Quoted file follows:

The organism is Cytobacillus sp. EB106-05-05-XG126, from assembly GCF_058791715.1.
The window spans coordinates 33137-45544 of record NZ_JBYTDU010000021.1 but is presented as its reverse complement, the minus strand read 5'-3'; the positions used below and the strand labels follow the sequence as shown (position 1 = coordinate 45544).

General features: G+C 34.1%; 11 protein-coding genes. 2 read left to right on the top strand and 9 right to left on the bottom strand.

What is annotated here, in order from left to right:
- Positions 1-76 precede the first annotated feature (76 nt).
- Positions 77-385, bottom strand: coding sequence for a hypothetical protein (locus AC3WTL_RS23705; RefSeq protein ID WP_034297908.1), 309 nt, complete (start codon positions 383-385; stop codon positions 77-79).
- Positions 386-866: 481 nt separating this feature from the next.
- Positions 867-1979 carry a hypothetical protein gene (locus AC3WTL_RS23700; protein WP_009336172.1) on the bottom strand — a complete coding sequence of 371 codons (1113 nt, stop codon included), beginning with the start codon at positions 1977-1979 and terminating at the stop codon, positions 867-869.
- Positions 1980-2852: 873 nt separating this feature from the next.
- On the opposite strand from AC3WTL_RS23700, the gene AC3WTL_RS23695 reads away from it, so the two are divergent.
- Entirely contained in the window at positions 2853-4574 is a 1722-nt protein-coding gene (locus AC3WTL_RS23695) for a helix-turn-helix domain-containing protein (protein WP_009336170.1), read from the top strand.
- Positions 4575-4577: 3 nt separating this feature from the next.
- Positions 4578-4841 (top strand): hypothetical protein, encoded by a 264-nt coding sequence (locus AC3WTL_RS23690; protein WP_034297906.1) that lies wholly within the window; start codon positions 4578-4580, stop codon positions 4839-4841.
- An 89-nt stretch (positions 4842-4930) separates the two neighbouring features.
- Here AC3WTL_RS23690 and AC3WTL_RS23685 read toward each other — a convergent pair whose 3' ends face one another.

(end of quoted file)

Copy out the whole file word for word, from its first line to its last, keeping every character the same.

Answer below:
The organism is Cytobacillus sp. EB106-05-05-XG126, from assembly GCF_058791715.1.
The window spans coordinates 33137-45544 of record NZ_JBYTDU010000021.1 but is presented as its reverse complement, the minus strand read 5'-3'; the positions used below and the strand labels follow the sequence as shown (position 1 = coordinate 45544).

General features: G+C 34.1%; 11 protein-coding genes. 2 read left to right on the top strand and 9 right to left on the bottom strand.

What is annotated here, in order from left to right:
- Positions 1-76 precede the first annotated feature (76 nt).
- Positions 77-385, bottom strand: coding sequence for a hypothetical protein (locus AC3WTL_RS23705; RefSeq protein ID WP_034297908.1), 309 nt, complete (start codon positions 383-385; stop codon positions 77-79).
- Positions 386-866: 481 nt separating this feature from the next.
- Positions 867-1979 carry a hypothetical protein gene (locus AC3WTL_RS23700; protein WP_009336172.1) on the bottom strand — a complete coding sequence of 371 codons (1113 nt, stop codon included), beginning with the start codon at positions 1977-1979 and terminating at the stop codon, positions 867-869.
- Positions 1980-2852: 873 nt separating this feature from the next.
- On the opposite strand from AC3WTL_RS23700, the gene AC3WTL_RS23695 reads away from it, so the two are divergent.
- Entirely contained in the window at positions 2853-4574 is a 1722-nt protein-coding gene (locus AC3WTL_RS23695) for a helix-turn-helix domain-containing protein (protein WP_009336170.1), read from the top strand.
- Positions 4575-4577: 3 nt separating this feature from the next.
- Positions 4578-4841 (top strand): hypothetical protein, encoded by a 264-nt coding sequence (locus AC3WTL_RS23690; protein WP_034297906.1) that lies wholly within the window; start codon positions 4578-4580, stop codon positions 4839-4841.
- An 89-nt stretch (positions 4842-4930) separates the two neighbouring features.
- Here AC3WTL_RS23690 and AC3WTL_RS23685 read toward each other — a convergent pair whose 3' ends face one another.